For Sale By:Dealer
Disability Equipped: No
Sub Model: 4WD Crew Cab 149 Tradesman
Exterior Color: Other
Drivetrain: Four Wheel Drive
Kernersville, North Carolina, United States
Fiat Chrysler Automobiles is hauling a multitude of modified models to the annual SEMA show in Las Vegas this November, and the company is releasing the first teasing sketches of many of them.
Unfortunately, FCA isn't giving many solid details on any of the concepts other than saying the vehicles from Chrysler, Jeep, Dodge, Ram and Fiat all benefit from tuning from its Mopar performance brand. The teaser photos include a sinister-looking Chrysler 200S, Fiat 500 Abarth with two-tone paint and a scorpion on the hood, a red and black 500L, seemingly two different takes on the Jeep Renegade, a green Dodge Challenger wearing the T/A badge, an orange and black Dart, a very neon Charger, just the outline of a red and black Viper, a Ram ProMaster in Mopar livery and a Ram pickup called the Outdoorsman.
Take a look through the gallery to see what you think of the sketches for these concepts, and scroll down for the full announcement from FCA.
Ram has seen such positive customer feedback from its 3.6-liter Pentastar V6 and TorqueFlight eight-speed automatic transmission in the Ram 1500 that it's bringing the powertrain upmarket, and it's now going to be available in truck's Laramie trim level (Laramie Limited pictured above). The new choice means better fuel economy and lower pricing in one of the 1500's higher-end models.
A Ram 1500 Laramie Quad Cab 4x2 with the 3.6-liter Pentastar and eight-speed automatic will retail for $38,775, plus a $1,195 destination charge. It's a savings of over $1,000 over the trim's current starting price.
Ram says the decision to offer the V6 option was customer driven. "Today's V6 engine is a lot stronger than yesterday," said Nick Cappa of Ram Truck media relations to Autoblog. Cappa notes that dealers have reported buyers returning from test drives who can't believe there are only six cylinders operating underhood.
When people look back at today's automotive industry, what do you think they'll remember us for? The emergence of hybrids? Ever more expensive and exotic supercars? The dawn of the self-driving car? All likely scenarios, but so is the blurring of lines between one bodystyle and another, giving rise to hardtop convertible coupes and crossovers of every shape and size. But one bodystyle the North American auto industry has stayed largely away from in the past couple of decades is a car nose and chassis with a pickup bed.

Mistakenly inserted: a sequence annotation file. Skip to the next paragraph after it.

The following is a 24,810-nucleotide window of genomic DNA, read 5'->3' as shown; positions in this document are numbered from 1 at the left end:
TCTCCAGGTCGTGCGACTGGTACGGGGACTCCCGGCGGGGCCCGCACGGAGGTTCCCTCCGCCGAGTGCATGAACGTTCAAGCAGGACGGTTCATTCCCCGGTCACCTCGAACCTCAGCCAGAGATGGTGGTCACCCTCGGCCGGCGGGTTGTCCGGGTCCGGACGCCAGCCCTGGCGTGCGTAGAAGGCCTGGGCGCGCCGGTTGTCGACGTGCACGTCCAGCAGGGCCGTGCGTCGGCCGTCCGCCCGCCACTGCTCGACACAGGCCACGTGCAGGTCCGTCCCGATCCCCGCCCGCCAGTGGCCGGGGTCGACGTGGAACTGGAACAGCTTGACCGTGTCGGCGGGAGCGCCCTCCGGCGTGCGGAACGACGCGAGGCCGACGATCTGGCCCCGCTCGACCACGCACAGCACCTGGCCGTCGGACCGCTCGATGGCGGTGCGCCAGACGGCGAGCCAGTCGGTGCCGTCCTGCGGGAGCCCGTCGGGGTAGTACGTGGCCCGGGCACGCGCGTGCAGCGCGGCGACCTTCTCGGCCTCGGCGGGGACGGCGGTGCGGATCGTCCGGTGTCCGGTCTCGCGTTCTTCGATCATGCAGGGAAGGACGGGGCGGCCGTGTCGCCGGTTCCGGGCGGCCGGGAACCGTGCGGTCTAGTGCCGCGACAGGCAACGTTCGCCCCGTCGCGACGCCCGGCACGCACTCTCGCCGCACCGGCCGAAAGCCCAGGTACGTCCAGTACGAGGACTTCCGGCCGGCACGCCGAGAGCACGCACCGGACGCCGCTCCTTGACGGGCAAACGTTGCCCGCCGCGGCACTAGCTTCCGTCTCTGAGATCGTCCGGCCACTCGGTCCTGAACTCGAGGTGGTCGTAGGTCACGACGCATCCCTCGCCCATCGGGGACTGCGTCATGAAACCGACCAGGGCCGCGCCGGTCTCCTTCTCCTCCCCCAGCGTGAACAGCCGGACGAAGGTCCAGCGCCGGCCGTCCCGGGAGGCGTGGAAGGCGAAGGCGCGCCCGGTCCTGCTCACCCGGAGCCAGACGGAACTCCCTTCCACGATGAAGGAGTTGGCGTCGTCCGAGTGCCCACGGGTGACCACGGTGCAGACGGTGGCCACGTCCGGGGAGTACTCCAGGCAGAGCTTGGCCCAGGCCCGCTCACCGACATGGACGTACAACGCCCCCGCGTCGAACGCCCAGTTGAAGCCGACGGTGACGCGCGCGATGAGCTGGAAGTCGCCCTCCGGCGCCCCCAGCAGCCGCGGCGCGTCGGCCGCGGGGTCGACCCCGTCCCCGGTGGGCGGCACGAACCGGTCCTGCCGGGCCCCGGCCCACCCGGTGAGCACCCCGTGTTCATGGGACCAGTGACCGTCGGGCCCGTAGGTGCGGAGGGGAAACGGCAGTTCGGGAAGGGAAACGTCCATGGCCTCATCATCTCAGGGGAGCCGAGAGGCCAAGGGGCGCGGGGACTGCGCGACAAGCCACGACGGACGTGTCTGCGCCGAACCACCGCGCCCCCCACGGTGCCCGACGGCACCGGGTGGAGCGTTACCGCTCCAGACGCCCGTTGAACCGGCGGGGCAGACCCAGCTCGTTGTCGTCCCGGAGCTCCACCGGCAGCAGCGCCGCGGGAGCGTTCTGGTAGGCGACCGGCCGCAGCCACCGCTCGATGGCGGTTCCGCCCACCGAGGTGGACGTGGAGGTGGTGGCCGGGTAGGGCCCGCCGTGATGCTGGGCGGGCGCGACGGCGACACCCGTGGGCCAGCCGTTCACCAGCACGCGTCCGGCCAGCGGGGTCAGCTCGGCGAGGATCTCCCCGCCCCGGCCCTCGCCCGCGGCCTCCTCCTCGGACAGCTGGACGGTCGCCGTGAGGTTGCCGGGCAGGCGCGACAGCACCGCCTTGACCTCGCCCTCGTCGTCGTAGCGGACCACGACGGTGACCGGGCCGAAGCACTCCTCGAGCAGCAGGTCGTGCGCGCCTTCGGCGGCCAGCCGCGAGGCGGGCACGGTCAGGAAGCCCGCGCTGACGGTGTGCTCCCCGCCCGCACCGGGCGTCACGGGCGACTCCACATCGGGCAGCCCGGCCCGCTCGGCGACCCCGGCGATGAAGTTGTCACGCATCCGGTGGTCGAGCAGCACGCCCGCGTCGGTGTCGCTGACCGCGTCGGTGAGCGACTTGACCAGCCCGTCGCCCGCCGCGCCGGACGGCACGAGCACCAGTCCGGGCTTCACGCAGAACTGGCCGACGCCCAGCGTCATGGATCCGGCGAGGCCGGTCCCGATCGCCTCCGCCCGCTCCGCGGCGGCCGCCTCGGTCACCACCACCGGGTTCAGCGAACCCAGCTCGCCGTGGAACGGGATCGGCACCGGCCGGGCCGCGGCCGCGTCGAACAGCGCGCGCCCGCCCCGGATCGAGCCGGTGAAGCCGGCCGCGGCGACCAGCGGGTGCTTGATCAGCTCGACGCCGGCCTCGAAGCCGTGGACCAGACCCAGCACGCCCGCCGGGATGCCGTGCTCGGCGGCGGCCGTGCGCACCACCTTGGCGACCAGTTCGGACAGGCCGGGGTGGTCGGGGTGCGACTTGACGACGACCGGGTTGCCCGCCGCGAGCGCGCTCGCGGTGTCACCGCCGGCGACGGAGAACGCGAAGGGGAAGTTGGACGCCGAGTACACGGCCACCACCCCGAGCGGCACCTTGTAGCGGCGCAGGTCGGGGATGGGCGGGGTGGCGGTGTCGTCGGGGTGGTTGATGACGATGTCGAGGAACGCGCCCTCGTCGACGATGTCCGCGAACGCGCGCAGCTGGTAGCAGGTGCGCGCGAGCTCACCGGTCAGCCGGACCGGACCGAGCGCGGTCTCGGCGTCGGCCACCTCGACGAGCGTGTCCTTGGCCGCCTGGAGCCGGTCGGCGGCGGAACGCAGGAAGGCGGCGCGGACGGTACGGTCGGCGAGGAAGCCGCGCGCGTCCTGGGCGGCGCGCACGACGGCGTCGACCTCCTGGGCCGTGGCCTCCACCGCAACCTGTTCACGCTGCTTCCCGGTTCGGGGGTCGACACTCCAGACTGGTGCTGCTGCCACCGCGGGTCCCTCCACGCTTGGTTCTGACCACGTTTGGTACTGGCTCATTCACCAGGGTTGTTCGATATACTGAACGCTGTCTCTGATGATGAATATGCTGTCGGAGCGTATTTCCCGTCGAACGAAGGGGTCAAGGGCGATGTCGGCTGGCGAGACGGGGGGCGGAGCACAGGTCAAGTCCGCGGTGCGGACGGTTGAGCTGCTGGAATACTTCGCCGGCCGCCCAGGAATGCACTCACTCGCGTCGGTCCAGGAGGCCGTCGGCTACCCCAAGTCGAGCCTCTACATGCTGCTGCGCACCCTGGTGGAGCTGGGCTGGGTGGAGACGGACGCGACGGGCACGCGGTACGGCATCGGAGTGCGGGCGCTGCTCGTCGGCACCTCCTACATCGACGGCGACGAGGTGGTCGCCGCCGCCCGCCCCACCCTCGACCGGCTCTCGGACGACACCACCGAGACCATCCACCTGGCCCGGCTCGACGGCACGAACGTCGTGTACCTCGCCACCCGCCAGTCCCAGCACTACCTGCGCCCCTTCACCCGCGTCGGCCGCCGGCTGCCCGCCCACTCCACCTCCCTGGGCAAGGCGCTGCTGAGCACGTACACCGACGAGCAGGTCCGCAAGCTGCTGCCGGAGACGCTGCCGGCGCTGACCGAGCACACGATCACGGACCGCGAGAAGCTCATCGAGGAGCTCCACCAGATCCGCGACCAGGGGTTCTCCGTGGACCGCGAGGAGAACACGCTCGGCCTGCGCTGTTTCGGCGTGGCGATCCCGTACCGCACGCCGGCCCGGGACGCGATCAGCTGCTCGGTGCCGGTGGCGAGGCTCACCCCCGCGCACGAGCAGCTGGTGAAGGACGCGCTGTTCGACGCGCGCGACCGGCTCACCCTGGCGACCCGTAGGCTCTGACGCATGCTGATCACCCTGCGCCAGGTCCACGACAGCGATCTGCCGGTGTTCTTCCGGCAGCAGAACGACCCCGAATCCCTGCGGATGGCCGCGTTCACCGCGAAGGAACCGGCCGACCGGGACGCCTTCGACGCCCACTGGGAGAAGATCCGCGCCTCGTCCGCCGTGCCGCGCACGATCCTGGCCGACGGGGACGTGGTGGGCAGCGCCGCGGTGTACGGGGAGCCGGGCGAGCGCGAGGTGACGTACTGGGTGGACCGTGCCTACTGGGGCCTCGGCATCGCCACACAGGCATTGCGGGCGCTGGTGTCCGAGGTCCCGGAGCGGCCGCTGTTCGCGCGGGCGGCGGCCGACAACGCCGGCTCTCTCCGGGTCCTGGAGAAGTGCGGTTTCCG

It's a bodystyle immortalized by the Chevrolet El Camino, but with few exceptions, we haven't seen too many of these automotive platypuses in recent years on our turf. Subaru tried with the Baja and the low-volume Honda Ridgeline soldiers along largely unchanged, but the genre's biggest adherents are still Down Under, where ute versions of the Holden Commodore and Ford Falcon live. With a few other examples scattered to the four corners of the earth, that's really about it. But if these spy shots are anything to go by, it looks like Fiat Chrysler Automobiles could be working to bring it back.
Spied undergoing testing in Michigan, what we appear to be looking at is a heavily disguised Fiat Strada being prepared - like the Fiat Ducato-based Ram ProMaster and the smaller Doblo-based ProMaster City - for Stateside duty as a Ram product. The Strada, for those unfamiliar, is a product of Fiat Automóveis in Brazil and is based on the Palio economy car. The nameplate has been around South America since 1996 and was originally designed by Giorgetto Giugiaro (long before Volkswagen monopolized his talents), and takes a more rugged approach in the form of the Strada Adventure.